I wish someday soon I'll get the perfect job that enables me to travel around the world and in that way, I'll never actually work a day in my life.

Saturday, 30 October 2010

Up and Around

Well here I am, fully recovered from a major homesickness. Time does heal. When my baby sister got home, she cried in the middle of the night for two days and only able to sleep after talking to me. She's alright now and so I'm alright too.

Apart from a school boy who showed me the finger because I refused to give my packet of Lays in a small artist village (what do they teach these children in school these days???), the one-week vacation was impeccable. The night view of both Prague and Budapest was breathtaking. We discovered that there were a lot of Malaysians in Czech Republic and apparently one Malaysian student even provided a silat course. Interesting. Mama prepared a delicious selection of Malaysian cuisine day and night so both Rafiee and I were spoilt. No wonder many are obese in our home country.

And so Rafiee and I decided to start eating healthier by substituting unhealthy ingredients (low-fat milk or yogurt to replace coconut milk, etc.), less carbs (salads for dinner, etc.) and basically more veggies and fruits. So far so good but it has only been a week so let's not get excited yet!

It has been hectic since last week. We're going off on an extravagant trip outside the continent very soon so I have to get a lot of things done before that. I'm still not sure if it's wise...the amount of money we're spending on this trip is equivalent to going to three non-neighbouring European cities.

Fact of the week:
Keep your fingers crossed- To cross one's fingers is a hand gesture used to superstitiously wish for good luck or to nullify a promise. Some believe that the gesture originates from pre-Christian times, due to the fact that in early European cultures, two people were required to use their index fingers to form the sign, one to make a wish and the other to support it.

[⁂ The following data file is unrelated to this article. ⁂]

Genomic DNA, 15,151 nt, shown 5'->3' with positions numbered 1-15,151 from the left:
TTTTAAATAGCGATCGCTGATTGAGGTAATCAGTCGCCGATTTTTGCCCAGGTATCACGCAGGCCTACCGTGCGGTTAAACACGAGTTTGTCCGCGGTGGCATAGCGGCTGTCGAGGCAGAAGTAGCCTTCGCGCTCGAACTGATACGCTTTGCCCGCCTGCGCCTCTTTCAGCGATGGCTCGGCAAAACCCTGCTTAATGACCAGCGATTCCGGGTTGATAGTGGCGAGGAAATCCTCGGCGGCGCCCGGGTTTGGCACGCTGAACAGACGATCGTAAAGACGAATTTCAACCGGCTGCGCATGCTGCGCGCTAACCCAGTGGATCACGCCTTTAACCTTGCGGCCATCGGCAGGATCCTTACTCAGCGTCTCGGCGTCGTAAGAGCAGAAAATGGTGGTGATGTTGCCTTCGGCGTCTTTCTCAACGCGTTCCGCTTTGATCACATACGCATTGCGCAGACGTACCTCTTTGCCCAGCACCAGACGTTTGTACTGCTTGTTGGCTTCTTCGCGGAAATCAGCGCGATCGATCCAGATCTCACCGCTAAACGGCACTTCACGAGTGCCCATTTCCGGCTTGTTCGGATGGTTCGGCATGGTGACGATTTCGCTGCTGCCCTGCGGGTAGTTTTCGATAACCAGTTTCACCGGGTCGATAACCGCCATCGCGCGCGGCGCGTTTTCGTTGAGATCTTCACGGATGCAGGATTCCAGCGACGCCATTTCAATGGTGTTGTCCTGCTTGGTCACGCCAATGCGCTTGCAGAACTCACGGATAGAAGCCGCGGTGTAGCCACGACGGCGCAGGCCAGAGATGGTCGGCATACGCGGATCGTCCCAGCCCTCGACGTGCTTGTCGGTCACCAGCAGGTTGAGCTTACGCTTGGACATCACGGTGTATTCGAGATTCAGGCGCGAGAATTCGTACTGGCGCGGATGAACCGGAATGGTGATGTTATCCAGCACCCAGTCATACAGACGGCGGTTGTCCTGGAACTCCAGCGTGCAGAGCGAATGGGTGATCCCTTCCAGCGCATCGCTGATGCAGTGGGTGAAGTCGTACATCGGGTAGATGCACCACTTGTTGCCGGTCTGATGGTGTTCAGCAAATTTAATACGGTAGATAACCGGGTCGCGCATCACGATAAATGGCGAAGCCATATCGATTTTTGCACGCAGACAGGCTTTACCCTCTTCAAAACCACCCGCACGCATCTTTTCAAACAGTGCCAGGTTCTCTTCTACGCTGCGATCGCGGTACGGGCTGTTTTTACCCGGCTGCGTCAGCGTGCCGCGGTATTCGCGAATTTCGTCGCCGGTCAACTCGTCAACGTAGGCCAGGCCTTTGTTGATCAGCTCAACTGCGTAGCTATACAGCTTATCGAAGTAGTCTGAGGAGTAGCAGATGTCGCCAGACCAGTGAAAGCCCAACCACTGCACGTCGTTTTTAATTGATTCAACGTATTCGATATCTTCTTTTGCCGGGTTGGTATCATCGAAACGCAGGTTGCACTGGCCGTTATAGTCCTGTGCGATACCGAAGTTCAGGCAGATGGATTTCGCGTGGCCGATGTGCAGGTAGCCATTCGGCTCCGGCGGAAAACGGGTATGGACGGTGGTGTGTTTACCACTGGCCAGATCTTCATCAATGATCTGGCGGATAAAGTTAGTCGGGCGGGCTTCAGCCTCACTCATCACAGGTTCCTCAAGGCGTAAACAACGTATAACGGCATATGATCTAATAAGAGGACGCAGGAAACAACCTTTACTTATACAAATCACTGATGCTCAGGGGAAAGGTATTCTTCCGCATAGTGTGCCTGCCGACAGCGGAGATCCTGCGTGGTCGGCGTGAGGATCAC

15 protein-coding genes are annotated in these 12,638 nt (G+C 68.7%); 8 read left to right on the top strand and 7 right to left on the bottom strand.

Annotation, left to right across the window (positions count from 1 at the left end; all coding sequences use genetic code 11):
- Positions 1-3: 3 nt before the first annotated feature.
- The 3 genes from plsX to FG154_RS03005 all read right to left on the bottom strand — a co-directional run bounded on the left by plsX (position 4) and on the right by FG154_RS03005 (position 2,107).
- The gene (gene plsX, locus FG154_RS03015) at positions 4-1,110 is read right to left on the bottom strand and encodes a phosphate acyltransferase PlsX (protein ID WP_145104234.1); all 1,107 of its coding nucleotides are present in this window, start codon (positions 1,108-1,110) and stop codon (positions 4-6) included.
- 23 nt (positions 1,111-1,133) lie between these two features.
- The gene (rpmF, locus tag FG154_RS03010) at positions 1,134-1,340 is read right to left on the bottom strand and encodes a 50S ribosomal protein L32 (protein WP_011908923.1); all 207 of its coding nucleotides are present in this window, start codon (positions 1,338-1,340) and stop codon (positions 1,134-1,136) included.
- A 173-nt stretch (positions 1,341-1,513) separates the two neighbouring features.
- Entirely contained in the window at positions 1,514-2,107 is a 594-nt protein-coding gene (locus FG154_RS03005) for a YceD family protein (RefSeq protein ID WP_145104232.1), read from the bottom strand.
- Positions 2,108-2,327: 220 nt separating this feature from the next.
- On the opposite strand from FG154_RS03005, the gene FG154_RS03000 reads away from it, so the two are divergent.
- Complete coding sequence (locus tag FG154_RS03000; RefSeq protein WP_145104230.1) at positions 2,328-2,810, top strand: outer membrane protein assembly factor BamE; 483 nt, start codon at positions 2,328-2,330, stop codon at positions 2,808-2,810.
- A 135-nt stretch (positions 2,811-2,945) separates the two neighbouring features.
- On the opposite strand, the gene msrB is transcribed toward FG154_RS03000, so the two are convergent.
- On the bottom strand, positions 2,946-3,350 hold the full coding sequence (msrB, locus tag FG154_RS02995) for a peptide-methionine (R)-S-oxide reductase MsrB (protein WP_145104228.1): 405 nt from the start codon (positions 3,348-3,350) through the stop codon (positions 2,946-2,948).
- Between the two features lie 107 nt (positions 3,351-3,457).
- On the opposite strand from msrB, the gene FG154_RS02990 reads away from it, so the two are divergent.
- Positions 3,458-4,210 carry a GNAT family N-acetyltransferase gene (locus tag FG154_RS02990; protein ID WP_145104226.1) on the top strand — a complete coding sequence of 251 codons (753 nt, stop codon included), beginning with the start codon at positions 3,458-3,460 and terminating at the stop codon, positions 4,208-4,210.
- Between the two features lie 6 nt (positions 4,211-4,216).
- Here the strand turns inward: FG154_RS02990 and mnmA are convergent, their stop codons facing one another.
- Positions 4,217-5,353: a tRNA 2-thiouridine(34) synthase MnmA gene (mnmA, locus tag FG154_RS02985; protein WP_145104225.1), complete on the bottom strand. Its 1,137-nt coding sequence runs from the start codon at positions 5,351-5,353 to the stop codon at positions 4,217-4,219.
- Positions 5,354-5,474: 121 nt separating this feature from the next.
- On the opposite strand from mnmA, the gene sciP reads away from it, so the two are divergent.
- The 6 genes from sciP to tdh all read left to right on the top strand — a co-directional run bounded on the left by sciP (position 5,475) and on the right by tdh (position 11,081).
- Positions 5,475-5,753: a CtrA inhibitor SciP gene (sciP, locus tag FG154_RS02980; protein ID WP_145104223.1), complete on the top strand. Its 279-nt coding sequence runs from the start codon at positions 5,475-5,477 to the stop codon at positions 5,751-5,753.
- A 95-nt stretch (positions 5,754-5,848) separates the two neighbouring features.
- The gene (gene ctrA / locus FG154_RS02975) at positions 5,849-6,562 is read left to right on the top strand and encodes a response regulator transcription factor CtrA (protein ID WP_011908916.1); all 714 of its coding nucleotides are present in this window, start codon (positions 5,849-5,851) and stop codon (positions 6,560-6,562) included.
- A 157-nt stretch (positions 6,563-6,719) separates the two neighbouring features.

Friday, 22 October 2010

Be Strong, Heart

I dread this leaving part. One week with my mama and baby sister feels like a distant dream. They've been asleep for hours but I just don't want to go to bed for I fear the morning will come too soon.

My heart can withstand a lot of things but not goodbye. Never goodbye. I miss home...

Monday, 11 October 2010

Four Days of Weekend

I have long weekends but they never seem enough! Let's see...on Friday, I studied GRE in the vintage library and next thing I knew, it was already late. Simply put, you don't know GRE until you actually have to take it. Saturday was the homework day but I had to go to bed early because I was leaving for Vienna at 7am with hubby and two good friends.

The thing is, Rafiee and I have developed an obsession for Sudoku. That's how we decide who's making dinner or who's doing dishes, etc. I know it's not exactly the most matured thing married couples do but we have fun and that's what really counts, isn't it? Some couples love shopping or partying, we love playing Sudoku and making silly bets. And outdoorsy types! I can't really put into words how good it feels to go hiking with your best friend and comparing scratches and bruises, or go backpacking and discussing about all the weirdos we meet along the way! It's just the best feeling in the world.

Photo by Gabrielle

Anyway, back to Sunday. We got up late because of the Sudoku game (we both think we're unbeatable) so when the Metro stopped at the station five minutes before the bus departure, we started running like in The Amazing Race and guess what we saw? Four other people were running too including one of our friends! So all of us were all laughing and sprinting and saying hi without stopping for a breath and we made it! What a way to start the day. Vienna was beautiful with a lot of white, grandiose structures. There were many horse carriages and Mozart wannabes so it was really romantic. All four of us had an early dinner at an Italian restaurant just because the Austrian cuisine that we found was a bit too bizarre.

Photo by Gabrielle

Monday wasn't a relaxed day for us as well. We were out and about the whole day after only five hours of sleep, running errands at the bank, Immigration, Malaysian Embassy, university, etc. That happens every time we move to a new place so it's kind of fun especially when you get to see immigrants of different sorts. 

Ooooh, I can't wait for my mama and sister to get here this Friday. I miss them! We'll be exploring Budapest including the countryside and Prague of Czech Republic and I particularly would love to get photos of both cities at night. They're simply breathtaking.